“India is always on my mind”: Claus Ankersen Speaks With Bengaluru Review

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“India is always on my mind”: Claus Ankersen Speaks With Bengaluru Review

The poet talks about his latest collection of poems, assertion of India in his poetry, importance of nativity for a poet, and of course, Indian traffic.

Claus Ankersen (b 1967 in Denmark), trained as a cultural anthropologist at the University of Copenhagen and USCB, writes poetry, prose, and non-fiction, translates, does literary activism, and work with cross-disciplinary hybrids with the word as a constant element. He is the author of 14 books and works internationally, having performed and worked with his literature in more than twenty countries all over the world Spirituality, language, hermetism and systems-critique are among the areas investigated in Ankersen's literature, and he is often likened to colleagues such as the beat poet Allen Ginsberg and the magician Aleister Crowley. His recent collection of poems, River of Man , is published by Red River. In this exclusive interview with Bengaluru Review, Claus speaks about his latest collection of poems, the assertion of India in his poetry, the importance of nativity for a poet, and of course, Indian traffic.

Bengaluru Review(BR): Your poems are full of people, places, and rich images. How much do you think we carry cities in us even after leaving them?

Claus Ankersen(CA): What we carry with us, basically, is the meeting — between self and world, self and other, self and selves. Sometimes when I return to a city I once met, and my surface consciousness has forgotten its anatomy and landscape, I find that the cells remember. The legs — basically — know where to go, even when the head cannot seem to remember. In addition, I have always had a thing for cities, perhaps because I grew up in the forest far from the city; exploring unknown cities has always given me immense joy. Perhaps it is the juxtaposition of the alien inorganic cityscape with the hunter-gatherer instinct, which makes it so fascinating; cities are benevolent and barbaric.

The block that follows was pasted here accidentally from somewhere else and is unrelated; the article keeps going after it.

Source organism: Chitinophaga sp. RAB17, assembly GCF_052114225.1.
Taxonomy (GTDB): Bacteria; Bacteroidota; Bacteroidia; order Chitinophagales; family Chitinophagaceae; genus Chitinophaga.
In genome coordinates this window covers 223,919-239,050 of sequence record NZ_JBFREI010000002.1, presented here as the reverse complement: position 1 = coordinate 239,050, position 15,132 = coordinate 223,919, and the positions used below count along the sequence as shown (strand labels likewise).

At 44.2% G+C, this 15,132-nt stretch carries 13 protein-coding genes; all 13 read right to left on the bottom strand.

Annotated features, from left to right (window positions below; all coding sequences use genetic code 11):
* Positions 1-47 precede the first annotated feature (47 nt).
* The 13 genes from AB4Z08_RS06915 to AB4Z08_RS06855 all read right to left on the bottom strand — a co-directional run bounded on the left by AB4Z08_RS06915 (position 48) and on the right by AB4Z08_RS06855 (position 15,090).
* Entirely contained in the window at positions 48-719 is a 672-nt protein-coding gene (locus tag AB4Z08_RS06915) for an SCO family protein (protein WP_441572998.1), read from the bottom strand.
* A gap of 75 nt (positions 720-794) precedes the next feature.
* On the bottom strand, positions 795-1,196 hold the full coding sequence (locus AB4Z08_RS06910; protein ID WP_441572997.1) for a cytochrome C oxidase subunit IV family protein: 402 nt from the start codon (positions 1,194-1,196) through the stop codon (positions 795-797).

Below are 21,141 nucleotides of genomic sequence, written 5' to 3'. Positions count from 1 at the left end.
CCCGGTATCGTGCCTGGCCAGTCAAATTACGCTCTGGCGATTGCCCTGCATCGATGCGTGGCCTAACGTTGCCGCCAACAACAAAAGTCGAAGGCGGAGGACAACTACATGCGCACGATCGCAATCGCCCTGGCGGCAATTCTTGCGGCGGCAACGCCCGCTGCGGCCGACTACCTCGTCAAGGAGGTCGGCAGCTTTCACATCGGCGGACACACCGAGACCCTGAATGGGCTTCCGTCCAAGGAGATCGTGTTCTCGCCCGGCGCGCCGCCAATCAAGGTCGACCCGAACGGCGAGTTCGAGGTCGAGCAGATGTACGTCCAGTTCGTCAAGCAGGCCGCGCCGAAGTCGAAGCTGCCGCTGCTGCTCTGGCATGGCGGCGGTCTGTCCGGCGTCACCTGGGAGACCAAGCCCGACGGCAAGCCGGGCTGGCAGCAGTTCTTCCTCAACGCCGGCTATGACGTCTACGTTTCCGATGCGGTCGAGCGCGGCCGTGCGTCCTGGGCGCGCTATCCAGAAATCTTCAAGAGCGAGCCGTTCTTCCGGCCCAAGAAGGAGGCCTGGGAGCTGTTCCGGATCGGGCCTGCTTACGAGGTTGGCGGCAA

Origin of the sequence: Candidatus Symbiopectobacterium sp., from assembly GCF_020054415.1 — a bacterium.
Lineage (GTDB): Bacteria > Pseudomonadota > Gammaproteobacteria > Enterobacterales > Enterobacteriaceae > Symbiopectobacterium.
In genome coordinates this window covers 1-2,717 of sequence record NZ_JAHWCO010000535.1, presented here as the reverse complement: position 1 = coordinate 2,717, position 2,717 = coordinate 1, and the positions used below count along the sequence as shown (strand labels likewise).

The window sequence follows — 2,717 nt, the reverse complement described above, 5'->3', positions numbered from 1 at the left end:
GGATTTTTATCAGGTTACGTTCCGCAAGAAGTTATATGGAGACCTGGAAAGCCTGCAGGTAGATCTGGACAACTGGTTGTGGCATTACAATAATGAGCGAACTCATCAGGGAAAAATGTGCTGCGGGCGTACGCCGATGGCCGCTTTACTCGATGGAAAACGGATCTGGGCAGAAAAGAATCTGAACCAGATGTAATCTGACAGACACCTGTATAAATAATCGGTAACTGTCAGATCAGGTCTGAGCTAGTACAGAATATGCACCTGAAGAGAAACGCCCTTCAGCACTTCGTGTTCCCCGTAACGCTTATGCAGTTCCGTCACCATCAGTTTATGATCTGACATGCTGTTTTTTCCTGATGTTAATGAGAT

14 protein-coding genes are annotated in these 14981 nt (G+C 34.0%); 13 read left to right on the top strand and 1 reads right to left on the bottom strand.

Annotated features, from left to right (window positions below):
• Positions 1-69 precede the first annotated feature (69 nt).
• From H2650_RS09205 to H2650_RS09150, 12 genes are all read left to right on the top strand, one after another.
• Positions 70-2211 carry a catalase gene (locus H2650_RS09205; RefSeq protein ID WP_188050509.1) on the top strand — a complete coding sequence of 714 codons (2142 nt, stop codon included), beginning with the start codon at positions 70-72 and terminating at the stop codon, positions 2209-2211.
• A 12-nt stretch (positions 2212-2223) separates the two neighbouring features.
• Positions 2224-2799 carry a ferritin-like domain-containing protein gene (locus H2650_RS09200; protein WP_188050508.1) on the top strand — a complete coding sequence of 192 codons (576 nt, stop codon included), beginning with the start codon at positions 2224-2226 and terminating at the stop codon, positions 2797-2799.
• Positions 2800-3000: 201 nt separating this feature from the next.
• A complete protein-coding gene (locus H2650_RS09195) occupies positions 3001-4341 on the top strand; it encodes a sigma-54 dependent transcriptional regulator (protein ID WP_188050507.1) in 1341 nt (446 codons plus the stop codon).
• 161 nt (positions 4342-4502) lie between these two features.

The advent of the corona pandemic has changed my view on the idea of the city profoundly. Walking the empty streets of Copenhagen was surreal. It made me feel like starring in an absurd third-rate horror movie. It also forced the city to tear of its mask and show us a face we never see before. Moreover, the truth is that cities are very much nothing but elaborate architecture around human holding facilities, designed to distract, entertain, engage, and feed the human consumer-producer elements.

BR: The poem 'Handbook of pain management' is intriguing. Tell us more about it.

CA: ‘Handbook of pain management’ is one of three poems in the collection written with a technique called derivé or drifting. It is a rather simple technique, which I find useful to semantically map a new environment in detail and to qualify its psycho-geography. When you drift, you set an entry point and an exit point, and everything in between — in time-space — becomes important. I have been playing with this poetic filter for some years now since 2012. It is one of the oldest poems in the book and written while walking through a bookstore in Kozhikode, Kerala. It is an amalgam of book titles and impressions forged into the literary contemporary India viewed from that vantage point at the time.

BR: Why India is an important assertion in your poems? Do you think nativity is important for a poet?

CA: India is always on my mind. For me, in many ways, India simply sets the standard, so to speak. My experience with India keeps changing, as it shows me new facets of an ever-evolving prism. Therefore, my experience evolves from one visit to the next, which I have tried to capture in a few poems from this collection. I identify as an Indian, even though I am not, just as I also feel like being Estonian, or Finnish or Uzbek or Irish when I am there.